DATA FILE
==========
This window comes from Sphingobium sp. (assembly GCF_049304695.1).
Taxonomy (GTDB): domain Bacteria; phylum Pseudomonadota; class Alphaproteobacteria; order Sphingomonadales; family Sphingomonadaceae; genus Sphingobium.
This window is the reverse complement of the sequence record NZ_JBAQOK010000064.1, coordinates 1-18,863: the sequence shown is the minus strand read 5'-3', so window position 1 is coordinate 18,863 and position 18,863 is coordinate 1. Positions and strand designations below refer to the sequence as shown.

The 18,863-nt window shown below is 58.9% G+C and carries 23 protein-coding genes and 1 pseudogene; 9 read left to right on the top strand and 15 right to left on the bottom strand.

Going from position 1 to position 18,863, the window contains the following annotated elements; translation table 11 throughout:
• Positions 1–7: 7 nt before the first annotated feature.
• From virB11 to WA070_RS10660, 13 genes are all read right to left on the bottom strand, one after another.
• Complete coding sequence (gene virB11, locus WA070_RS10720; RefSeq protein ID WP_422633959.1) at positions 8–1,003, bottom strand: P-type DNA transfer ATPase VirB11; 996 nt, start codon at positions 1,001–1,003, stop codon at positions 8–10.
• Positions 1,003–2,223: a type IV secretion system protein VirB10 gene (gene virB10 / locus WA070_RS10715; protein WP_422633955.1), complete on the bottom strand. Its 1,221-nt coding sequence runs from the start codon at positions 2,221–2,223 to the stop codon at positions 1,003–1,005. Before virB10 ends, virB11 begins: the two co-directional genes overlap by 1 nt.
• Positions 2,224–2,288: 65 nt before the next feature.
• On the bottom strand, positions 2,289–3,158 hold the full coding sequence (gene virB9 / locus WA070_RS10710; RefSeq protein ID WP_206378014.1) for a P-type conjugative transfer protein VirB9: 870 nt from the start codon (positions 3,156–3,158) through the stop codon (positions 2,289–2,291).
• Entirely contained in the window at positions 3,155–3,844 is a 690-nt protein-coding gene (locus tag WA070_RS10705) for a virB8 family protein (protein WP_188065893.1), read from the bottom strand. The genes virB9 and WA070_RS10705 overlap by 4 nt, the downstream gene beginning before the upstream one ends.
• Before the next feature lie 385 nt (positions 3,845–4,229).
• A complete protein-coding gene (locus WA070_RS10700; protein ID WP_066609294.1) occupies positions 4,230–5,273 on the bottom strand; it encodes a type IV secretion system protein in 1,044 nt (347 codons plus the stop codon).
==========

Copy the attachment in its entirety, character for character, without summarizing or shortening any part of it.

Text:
This window comes from Sphingobium sp. (assembly GCF_049304695.1).
Taxonomy (GTDB): domain Bacteria; phylum Pseudomonadota; class Alphaproteobacteria; order Sphingomonadales; family Sphingomonadaceae; genus Sphingobium.
This window is the reverse complement of the sequence record NZ_JBAQOK010000064.1, coordinates 1-18,863: the sequence shown is the minus strand read 5'-3', so window position 1 is coordinate 18,863 and position 18,863 is coordinate 1. Positions and strand designations below refer to the sequence as shown.

The 18,863-nt window shown below is 58.9% G+C and carries 23 protein-coding genes and 1 pseudogene; 9 read left to right on the top strand and 15 right to left on the bottom strand.

Going from position 1 to position 18,863, the window contains the following annotated elements; translation table 11 throughout:
• Positions 1–7: 7 nt before the first annotated feature.
• From virB11 to WA070_RS10660, 13 genes are all read right to left on the bottom strand, one after another.
• Complete coding sequence (gene virB11, locus WA070_RS10720; RefSeq protein ID WP_422633959.1) at positions 8–1,003, bottom strand: P-type DNA transfer ATPase VirB11; 996 nt, start codon at positions 1,001–1,003, stop codon at positions 8–10.
• Positions 1,003–2,223: a type IV secretion system protein VirB10 gene (gene virB10 / locus WA070_RS10715; protein WP_422633955.1), complete on the bottom strand. Its 1,221-nt coding sequence runs from the start codon at positions 2,221–2,223 to the stop codon at positions 1,003–1,005. Before virB10 ends, virB11 begins: the two co-directional genes overlap by 1 nt.
• Positions 2,224–2,288: 65 nt before the next feature.
• On the bottom strand, positions 2,289–3,158 hold the full coding sequence (gene virB9 / locus WA070_RS10710; RefSeq protein ID WP_206378014.1) for a P-type conjugative transfer protein VirB9: 870 nt from the start codon (positions 3,156–3,158) through the stop codon (positions 2,289–2,291).
• Entirely contained in the window at positions 3,155–3,844 is a 690-nt protein-coding gene (locus tag WA070_RS10705) for a virB8 family protein (protein WP_188065893.1), read from the bottom strand. The genes virB9 and WA070_RS10705 overlap by 4 nt, the downstream gene beginning before the upstream one ends.
• Before the next feature lie 385 nt (positions 3,845–4,229).
• A complete protein-coding gene (locus WA070_RS10700; protein ID WP_066609294.1) occupies positions 4,230–5,273 on the bottom strand; it encodes a type IV secretion system protein in 1,044 nt (347 codons plus the stop codon).